Ages 0-3 is where counties can make the most difference, move the needle on addressing poverty in the United States... raise awareness about the county role in addressing poverty, advocate for federal policies & support
For more than 30 years, I have worked in my community as a volunteer, city official and a county commissioner. I have made it my life’s work to improve Tarrant County residents’ health and well-being, and I know this is a value and commitment shared by county elected officials in their communities across this country. Despite all of our efforts, people continue to struggle and generations of families cycle through poverty, seeing little way out. Although counties put people first, poverty can push them to the end of the line. Sadly, it is children who are impacted more than any other age group.
Research shows that adverse childhood experiences (ACEs), including poverty, can impact infants for the rest of their lives. Early trauma can lead to a life of poverty, violence, health issues and lack of the developmental skills necessary for success in school and in life.
When I became president of NACo last year, I was thrilled to have the opportunity to focus on multi-generational poverty, with an emphasis on children ages 0 to 3. This is where I believe counties can make the most difference and where we can move the needle on addressing poverty in the United States. We’re calling it “Serving the Underserved” with an intent to raise awareness about the county role in addressing poverty, and advocating for federal policies and support to provide the resources and programs needed to help those most in need.
As the ultimate safety net, county investment in early childhood development does not just help children who are suffering now, but it will also lower future costs in county health, child welfare, safety and justice and other systems. But we know we cannot do it alone. Counties need partnerships with the public, private and non-profit sectors at the federal, state and local levels to remove barriers, build opportunities and address the many faces of poverty in America.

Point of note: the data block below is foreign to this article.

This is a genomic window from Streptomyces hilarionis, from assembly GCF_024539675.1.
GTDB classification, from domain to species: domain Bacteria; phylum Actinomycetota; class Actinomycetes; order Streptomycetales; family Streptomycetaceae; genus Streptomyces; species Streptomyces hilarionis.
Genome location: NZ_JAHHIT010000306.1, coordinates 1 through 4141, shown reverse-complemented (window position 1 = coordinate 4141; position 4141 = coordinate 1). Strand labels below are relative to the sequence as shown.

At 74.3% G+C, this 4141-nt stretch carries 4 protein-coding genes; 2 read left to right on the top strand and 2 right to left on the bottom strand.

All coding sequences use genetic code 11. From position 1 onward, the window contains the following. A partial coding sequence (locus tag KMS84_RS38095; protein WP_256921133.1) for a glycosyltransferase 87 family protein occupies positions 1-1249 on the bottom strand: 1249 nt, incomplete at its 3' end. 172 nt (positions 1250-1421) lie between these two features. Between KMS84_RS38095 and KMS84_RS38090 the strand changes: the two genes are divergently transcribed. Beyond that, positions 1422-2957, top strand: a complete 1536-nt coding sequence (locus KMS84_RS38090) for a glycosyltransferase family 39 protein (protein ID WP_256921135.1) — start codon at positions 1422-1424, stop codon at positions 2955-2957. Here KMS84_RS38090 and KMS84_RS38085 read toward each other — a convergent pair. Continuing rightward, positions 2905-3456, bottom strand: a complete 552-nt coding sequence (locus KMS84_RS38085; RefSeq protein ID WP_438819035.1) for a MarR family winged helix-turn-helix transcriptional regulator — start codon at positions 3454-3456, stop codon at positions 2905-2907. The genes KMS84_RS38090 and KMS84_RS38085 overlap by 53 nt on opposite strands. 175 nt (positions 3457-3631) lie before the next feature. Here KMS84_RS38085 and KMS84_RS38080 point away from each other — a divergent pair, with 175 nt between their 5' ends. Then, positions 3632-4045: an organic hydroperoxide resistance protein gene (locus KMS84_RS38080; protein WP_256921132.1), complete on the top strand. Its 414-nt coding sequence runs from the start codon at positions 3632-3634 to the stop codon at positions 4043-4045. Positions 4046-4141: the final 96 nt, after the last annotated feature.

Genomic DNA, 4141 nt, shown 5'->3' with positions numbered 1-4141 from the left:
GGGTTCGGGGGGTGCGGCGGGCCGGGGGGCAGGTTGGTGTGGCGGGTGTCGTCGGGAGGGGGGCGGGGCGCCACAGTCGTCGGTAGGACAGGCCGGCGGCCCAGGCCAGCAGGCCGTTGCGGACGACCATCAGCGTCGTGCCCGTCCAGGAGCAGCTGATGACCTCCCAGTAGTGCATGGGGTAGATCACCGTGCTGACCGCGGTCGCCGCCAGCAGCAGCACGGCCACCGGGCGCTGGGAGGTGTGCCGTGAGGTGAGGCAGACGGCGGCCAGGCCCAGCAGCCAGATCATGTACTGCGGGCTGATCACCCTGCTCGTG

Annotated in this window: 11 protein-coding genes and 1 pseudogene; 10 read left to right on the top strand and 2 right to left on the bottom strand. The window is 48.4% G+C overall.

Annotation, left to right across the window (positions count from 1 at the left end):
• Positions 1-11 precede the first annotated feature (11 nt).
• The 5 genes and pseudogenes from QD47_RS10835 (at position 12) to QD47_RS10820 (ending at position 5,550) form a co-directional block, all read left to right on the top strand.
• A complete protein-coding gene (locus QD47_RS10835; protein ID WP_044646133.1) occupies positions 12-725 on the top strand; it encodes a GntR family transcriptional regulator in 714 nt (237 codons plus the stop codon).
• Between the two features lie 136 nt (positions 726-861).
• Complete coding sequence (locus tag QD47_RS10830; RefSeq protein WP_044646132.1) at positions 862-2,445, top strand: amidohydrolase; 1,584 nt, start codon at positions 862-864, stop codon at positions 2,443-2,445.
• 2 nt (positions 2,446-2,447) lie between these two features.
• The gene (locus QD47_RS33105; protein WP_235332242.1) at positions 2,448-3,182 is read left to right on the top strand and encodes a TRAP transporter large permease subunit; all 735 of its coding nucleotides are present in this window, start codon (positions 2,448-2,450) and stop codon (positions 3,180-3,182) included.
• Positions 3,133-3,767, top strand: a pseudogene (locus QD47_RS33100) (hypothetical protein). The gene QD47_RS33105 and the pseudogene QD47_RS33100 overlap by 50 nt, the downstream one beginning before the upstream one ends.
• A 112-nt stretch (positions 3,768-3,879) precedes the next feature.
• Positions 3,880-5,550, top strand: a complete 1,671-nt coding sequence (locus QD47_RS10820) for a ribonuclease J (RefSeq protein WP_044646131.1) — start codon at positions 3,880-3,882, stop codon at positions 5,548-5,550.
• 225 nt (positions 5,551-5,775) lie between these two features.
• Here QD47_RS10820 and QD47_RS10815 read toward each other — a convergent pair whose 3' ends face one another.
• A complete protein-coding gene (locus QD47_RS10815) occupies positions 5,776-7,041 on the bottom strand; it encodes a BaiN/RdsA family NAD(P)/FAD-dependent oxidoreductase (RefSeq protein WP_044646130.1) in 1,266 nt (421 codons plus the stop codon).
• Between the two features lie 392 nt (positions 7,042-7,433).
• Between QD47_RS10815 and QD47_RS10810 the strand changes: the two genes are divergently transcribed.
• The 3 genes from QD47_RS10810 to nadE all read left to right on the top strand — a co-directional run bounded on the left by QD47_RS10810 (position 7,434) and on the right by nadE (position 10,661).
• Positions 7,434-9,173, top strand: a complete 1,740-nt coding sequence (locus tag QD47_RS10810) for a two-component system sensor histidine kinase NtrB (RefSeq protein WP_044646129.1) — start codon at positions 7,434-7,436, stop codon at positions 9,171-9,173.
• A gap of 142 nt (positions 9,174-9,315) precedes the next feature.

Poverty is not just a suburban, urban or rural problem. One in five children lives in poverty in a majority of our counties. You’ll find even in our most affluent areas there are pockets of poverty where children’s basic needs are not being met.
Children and their families need to live in safe, stable and nurturing communities with access to healthcare, quality childcare and family support. Childhood experiences, both positive and negative, have a tremendous impact on the future health, well-being and success of young people. We must do everything we can to get children on the path to success. By providing the services and support that families need, all children can break the cycle of poverty and reach their full potential.
While a year is not a long time, NACo is committed to this initiative long-term. NACo is building awareness and providing tools to help counties create thriving communities which support all families. This presidential initiative won’t be able to solve the problem, but it’s a start. It’s going to take all of us, but I know we can make a difference – and we must, our children are counting on us!Hero 1